Amazing are the experiments happening in contemporary publishing here. If non-fiction and celeb-centric books ruled the roost in March, there is enough reason for fiction lovers to rejoice as the upcoming month will see the release of some outstanding novels.
From October 2017 onwards, just as the chill of the winter was settling in over northern India, several biographies and memoirs hit the stands one after the other. This continued all through the season of literature festivals, but as the mercury levels rise, fiction finds its place once again. The IANS recommendations for the month features four brilliant novels and a well-researched account on the life of Adi Shankaracharya.
Here are the five books we can’t wait to read this April:
1. The Unseeing Idol of Light, by K.R. Meera (Penguin)
A powerful, unsettling novel of obsessive love by the superstar of contemporary Malayalam literature. One fateful day, Deepti vanishes mysteriously. Baffled by her disappearance and consumed with grief, Prakash, her husband, loses his eyesight. For Prakash, the inexplicable loss of his wife is doubly painful because she was pregnant with their child. And no amount of consolation can bring him solace in the years that ensue. Into this void steps Rajani, a woman with a tormented past. “The Unseeing Idol of Light” is a haunting tale that explores love and loss, blindness and sight, obsession and suffering — and the poignant interconnections between them.
2. How I become a Farmer’s Wife, by Yashodhara Lal (HarperCollins)
Mild-mannered Vijay is the perfect Indian husband — responsible and predictable. Well, at least he was, until he decided to turn farmer! Vijay’s unsuspecting wife Yashodhara is caught off-guard when, tired of the rigours of city life, he actually rents land and starts dairy farming! As if Yash didn’t have enough going on already, what with her high-octane job, three children and multiple careers. As Vijay dives deeper into his quirky hobby, the family is plucked out of their comfortable life in the steel-and-chrome high-rises of Gurgaon, and thrown headfirst into a startlingly unfamiliar world — complete with cows and crops, multiple dogs and eccentric farmhands, a shrewd landlady and the occasional rogue snake. Will these earnest but insulated city-dwellers be able to battle the various difficulties that come with living a farmer’s life? A laugh-out-loud romp that’ll leave you wanting more.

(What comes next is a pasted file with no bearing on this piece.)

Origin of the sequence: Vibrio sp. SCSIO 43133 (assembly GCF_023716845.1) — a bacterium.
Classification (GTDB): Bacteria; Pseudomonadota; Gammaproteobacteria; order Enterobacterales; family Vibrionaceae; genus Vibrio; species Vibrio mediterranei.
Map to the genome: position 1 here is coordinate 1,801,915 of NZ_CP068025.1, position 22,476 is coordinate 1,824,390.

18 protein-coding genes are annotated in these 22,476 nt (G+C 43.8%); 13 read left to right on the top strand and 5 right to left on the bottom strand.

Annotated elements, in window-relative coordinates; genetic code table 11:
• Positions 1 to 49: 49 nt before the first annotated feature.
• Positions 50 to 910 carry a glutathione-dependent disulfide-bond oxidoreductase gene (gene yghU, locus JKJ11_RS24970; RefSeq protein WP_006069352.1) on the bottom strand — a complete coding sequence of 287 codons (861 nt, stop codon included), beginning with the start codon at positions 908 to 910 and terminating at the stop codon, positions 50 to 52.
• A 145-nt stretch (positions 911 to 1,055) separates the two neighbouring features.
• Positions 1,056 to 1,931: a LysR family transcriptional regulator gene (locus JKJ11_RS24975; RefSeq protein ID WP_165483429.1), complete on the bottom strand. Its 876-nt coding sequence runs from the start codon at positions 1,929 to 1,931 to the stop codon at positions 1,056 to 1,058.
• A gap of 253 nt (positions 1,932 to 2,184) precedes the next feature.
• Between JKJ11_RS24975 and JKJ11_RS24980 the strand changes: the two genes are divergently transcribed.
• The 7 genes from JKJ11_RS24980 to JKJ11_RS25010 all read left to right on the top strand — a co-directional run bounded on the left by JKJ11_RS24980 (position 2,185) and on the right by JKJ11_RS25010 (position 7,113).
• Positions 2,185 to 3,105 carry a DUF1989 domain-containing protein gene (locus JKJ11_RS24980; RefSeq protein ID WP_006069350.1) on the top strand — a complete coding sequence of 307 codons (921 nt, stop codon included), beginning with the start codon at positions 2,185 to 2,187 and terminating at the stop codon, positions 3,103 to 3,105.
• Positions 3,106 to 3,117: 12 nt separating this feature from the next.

3. The Baptism of Tony Calangute, by Sudeep Chakravarti (Aleph)
The book tells the story of Tony Calangute, the owner of Happy Bar, and his fiery cousin Dino Dantas, self-appointed guardian of Aparanta, the mythic, idyllic Goa of old. Their tale begins in the sleepy seaside village of Socorro Do Mundo, where time holds little meaning. For some time now, the world and several of Aparanta’s own have been engaged in a feeding frenzy on the natural treasures of this land of plenty. Chief among the poison-mongers is Winston Almeida, supreme thug, land shark and political aspirant, who will stop at nothing to appropriate and plunder all that this creaky, corrupt paradise has to offer. For this he has allied with Sergei Yurlov, a Russian drug lord; the Princess, a tantalising Brazilian transsexual go-between; and PI Fernandes, her Goan policeman lover and their alliance is blessed by Number One, the political overlord of Aparanta. Standing up to them are Tony and Dino, who are determined as ever to preserve what they can of their homeland.
In prose that is partly lyrical, part brutal satire, yet always passionate, Sudeep Chakravarti evokes the essence of a paradise on the verge of losing its soul.
4. Adi Shankaracharya: Hinduism’s Greatest Thinker, by Pavan K. Varma (Westland)
Renowned writer-diplomat Pavan K. Varma is back with a new book — “Adi Shankaracharya…” — a meticulously researched and comprehensive account of the life and philosophy of the child-saint, who was the first to give Hinduism a definite form. Highly readable, and including a select anthology of Shankaracharya’s seminal writings, the book also examines the startling endorsement that contemporary science is giving to his ideas today. A must-read for people across the ideological spectrum, this book reminds one of the remarkable philosophical underpinning of Hinduism, making it one of the most vibrant religions in the world.
The book releases on April 21, Shankaracharya’s birth anniversary.
5. Let Me Lie, by Clare Mackintosh (Hachettte)
The police say it was suicide. Anna says it was murder. They’re both wrong. One year ago, Caroline Johnson chose to end her life brutally: A shocking suicide planned to match that of her husband just months before. Their daughter, Anna, has struggled to come to terms with their loss ever since. Now with a young baby of her own, Anna misses her mother more than ever and starts to ask questions about her parents’ deaths. But by digging up the past, is she putting her future in danger? Sometimes it’s safer to let things lie… This is the much-awaited, stunning, twisty new psychological thriller from number one bestseller Clare Mackintosh, author of “I Let You Go” and “I See You”.